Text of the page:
Gaming to feel better Webinar

Gaming to feel better: Digital game interventions to promote mental wellbeing in youth

Webinar


 

On July 8th, 2020, the Games and Gamification for Human Development and Wellbeing (GHDW) working group, an initiative of the Institute for Human Development and Wellbeing (IHDW) at McGill’s Faculty of Education in conjunction with Dr. Manuela Ferrari (Assistant Professor, Department of Psychiatry, McGill University Researcher, Douglas Mental Health University Institute) and Michael Serravalle (Youth, Gaming Against Stigma Youth Advisory Group) held the webinar, Gaming to feel better: Digital game interventions to promote mental wellbeing in youth.

Research in e-mental health is growing rapidly, likely faster than its uptake in clinical settings. In light of this, there is a need for specific knowledge synthesis activities that can provide clear recommendations on how a specific technology can be effectively adopted and integrated into youth’s settings (e.g., schools, community services, clinical services). Gaming my way to recovery is a research project that aims to answer this need by exploring how video game technology and interventions can be integrated into settings to promote mental wellbeing in youth.

This webinar allowed participants to pursue the following learning objectives:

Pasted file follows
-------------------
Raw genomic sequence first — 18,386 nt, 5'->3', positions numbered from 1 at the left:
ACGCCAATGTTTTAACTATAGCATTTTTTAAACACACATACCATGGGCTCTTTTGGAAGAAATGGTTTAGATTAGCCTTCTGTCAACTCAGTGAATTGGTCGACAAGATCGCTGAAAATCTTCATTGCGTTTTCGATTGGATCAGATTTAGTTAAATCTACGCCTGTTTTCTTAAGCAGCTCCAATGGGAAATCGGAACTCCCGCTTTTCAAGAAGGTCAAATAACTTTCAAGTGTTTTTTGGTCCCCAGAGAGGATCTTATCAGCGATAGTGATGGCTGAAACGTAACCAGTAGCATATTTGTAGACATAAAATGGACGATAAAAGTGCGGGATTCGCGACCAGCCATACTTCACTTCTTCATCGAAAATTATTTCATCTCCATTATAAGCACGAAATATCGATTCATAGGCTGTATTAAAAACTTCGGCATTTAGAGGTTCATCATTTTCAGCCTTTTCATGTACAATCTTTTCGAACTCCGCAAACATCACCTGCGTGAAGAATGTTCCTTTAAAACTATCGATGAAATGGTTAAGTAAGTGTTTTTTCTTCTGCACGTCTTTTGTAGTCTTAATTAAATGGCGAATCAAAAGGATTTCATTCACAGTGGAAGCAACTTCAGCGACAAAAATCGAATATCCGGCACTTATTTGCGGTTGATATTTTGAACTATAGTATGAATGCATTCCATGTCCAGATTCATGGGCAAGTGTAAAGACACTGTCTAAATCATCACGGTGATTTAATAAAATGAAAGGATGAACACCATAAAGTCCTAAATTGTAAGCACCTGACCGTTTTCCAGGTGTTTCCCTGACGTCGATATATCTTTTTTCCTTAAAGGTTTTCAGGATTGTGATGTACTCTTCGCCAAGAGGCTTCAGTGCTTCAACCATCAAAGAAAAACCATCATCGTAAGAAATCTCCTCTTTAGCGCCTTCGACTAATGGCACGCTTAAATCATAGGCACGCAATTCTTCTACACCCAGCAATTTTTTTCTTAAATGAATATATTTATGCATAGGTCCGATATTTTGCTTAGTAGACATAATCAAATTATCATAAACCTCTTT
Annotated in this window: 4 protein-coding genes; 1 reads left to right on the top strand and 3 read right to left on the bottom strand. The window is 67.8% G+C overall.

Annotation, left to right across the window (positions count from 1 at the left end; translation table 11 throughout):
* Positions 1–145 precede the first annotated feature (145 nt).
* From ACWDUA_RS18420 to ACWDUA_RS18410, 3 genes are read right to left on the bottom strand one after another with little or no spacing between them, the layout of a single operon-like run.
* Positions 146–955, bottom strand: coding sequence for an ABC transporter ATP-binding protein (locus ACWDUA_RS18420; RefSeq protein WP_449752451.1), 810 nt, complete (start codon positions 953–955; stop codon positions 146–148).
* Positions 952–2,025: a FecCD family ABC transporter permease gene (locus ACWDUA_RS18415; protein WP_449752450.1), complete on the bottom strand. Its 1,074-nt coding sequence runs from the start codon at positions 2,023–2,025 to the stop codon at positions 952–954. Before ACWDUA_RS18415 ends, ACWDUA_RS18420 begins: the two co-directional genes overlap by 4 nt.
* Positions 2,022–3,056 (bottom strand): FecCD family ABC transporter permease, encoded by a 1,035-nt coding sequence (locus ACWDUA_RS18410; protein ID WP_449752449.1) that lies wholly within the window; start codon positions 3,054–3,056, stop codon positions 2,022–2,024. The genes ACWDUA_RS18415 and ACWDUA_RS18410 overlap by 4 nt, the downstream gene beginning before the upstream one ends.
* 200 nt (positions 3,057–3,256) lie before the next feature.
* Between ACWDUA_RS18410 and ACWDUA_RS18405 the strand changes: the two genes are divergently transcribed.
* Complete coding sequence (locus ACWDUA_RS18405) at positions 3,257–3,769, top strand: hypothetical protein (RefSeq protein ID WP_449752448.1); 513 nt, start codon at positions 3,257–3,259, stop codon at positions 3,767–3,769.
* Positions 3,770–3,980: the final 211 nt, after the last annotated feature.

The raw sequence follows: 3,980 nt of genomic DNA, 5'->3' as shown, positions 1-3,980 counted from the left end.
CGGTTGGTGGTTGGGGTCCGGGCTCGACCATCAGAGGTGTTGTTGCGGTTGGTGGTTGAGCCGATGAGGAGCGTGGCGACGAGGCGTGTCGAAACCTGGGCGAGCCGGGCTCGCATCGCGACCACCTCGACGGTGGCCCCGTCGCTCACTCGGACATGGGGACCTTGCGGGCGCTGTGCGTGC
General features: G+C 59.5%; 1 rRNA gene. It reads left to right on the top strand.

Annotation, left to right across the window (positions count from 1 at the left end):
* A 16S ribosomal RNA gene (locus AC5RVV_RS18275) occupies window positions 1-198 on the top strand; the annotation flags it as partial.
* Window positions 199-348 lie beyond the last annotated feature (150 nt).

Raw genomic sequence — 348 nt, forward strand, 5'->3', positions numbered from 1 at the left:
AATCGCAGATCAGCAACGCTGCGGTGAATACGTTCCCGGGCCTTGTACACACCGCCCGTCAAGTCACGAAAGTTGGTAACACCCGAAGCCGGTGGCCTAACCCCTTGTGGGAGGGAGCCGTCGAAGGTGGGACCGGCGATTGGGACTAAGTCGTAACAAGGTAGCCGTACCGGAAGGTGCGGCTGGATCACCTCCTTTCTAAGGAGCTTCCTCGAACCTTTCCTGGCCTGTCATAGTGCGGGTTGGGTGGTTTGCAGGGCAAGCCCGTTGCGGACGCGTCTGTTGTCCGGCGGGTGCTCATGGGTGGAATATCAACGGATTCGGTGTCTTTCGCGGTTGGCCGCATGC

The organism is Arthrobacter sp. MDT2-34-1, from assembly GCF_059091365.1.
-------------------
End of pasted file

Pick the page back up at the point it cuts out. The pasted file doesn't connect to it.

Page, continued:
1. Discover how playing video games, and having fun, can help young people gain new skills, support their mental wellbeing and overcome the stigma of mental illness.
2. Identify steps and mechanisms to engage youth in knowledge synthesis projects.

Presenters:
Manuela Ferrari
Assistant Professor, Department of Psychiatry, McGill University Researcher, Douglas Mental Health University Institute.

Michael Serravalle
Youth, Gaming Against Stigma Youth Advisory Group

About Manuela Ferrari:
Dr. Manuela Ferrari is an Assistant Professor in the Department of Psychiatry at McGill University and Researcher at the Douglas Research Centre in Montreal. Dr. Ferrari applies participatory design to e-Mental Health interventions to enhance access to care, treatment, and client engagement with services. She is developing a unique program of research on video game-based interventions for mental health promotion, treatment, and anti-stigma campaigns. For Dr. Ferrari, video games can further improve access to care by decreasing stigma and promote recovery. Video games can also be used as a powerful, interactive, and creative media tool, to promote awareness and understanding of how people experience mental illness.

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